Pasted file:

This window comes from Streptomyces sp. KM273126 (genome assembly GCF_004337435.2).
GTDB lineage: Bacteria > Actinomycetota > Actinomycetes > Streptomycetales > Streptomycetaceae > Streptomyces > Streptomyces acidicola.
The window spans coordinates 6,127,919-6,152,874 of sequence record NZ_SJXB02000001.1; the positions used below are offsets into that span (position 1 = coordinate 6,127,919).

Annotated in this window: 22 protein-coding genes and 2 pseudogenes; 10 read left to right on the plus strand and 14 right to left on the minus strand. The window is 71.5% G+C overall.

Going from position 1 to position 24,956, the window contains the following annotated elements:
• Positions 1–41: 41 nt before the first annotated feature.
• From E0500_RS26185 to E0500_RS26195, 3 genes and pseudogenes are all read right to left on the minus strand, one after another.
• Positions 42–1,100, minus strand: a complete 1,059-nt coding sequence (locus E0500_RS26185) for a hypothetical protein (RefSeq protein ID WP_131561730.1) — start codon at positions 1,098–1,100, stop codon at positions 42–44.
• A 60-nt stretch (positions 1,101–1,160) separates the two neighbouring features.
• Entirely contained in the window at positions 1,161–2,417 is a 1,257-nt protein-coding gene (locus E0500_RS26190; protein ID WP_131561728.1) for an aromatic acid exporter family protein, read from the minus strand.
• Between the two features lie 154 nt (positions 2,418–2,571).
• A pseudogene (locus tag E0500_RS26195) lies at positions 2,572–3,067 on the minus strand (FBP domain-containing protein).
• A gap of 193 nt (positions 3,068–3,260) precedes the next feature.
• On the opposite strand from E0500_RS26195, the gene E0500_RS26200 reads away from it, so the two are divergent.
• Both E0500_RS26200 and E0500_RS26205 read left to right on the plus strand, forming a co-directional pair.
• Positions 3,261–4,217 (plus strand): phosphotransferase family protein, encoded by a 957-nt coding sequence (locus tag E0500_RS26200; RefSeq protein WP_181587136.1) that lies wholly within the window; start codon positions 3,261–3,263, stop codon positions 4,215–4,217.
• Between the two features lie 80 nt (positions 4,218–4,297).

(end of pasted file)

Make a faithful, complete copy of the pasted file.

This window comes from Streptomyces sp. KM273126 (genome assembly GCF_004337435.2).
GTDB lineage: Bacteria > Actinomycetota > Actinomycetes > Streptomycetales > Streptomycetaceae > Streptomyces > Streptomyces acidicola.
The window spans coordinates 6,127,919-6,152,874 of sequence record NZ_SJXB02000001.1; the positions used below are offsets into that span (position 1 = coordinate 6,127,919).

Annotated in this window: 22 protein-coding genes and 2 pseudogenes; 10 read left to right on the plus strand and 14 right to left on the minus strand. The window is 71.5% G+C overall.

Going from position 1 to position 24,956, the window contains the following annotated elements:
• Positions 1–41: 41 nt before the first annotated feature.
• From E0500_RS26185 to E0500_RS26195, 3 genes and pseudogenes are all read right to left on the minus strand, one after another.
• Positions 42–1,100, minus strand: a complete 1,059-nt coding sequence (locus E0500_RS26185) for a hypothetical protein (RefSeq protein ID WP_131561730.1) — start codon at positions 1,098–1,100, stop codon at positions 42–44.
• A 60-nt stretch (positions 1,101–1,160) separates the two neighbouring features.
• Entirely contained in the window at positions 1,161–2,417 is a 1,257-nt protein-coding gene (locus E0500_RS26190; protein ID WP_131561728.1) for an aromatic acid exporter family protein, read from the minus strand.
• Between the two features lie 154 nt (positions 2,418–2,571).
• A pseudogene (locus tag E0500_RS26195) lies at positions 2,572–3,067 on the minus strand (FBP domain-containing protein).
• A gap of 193 nt (positions 3,068–3,260) precedes the next feature.
• On the opposite strand from E0500_RS26195, the gene E0500_RS26200 reads away from it, so the two are divergent.
• Both E0500_RS26200 and E0500_RS26205 read left to right on the plus strand, forming a co-directional pair.
• Positions 3,261–4,217 (plus strand): phosphotransferase family protein, encoded by a 957-nt coding sequence (locus tag E0500_RS26200; RefSeq protein WP_181587136.1) that lies wholly within the window; start codon positions 3,261–3,263, stop codon positions 4,215–4,217.
• Between the two features lie 80 nt (positions 4,218–4,297).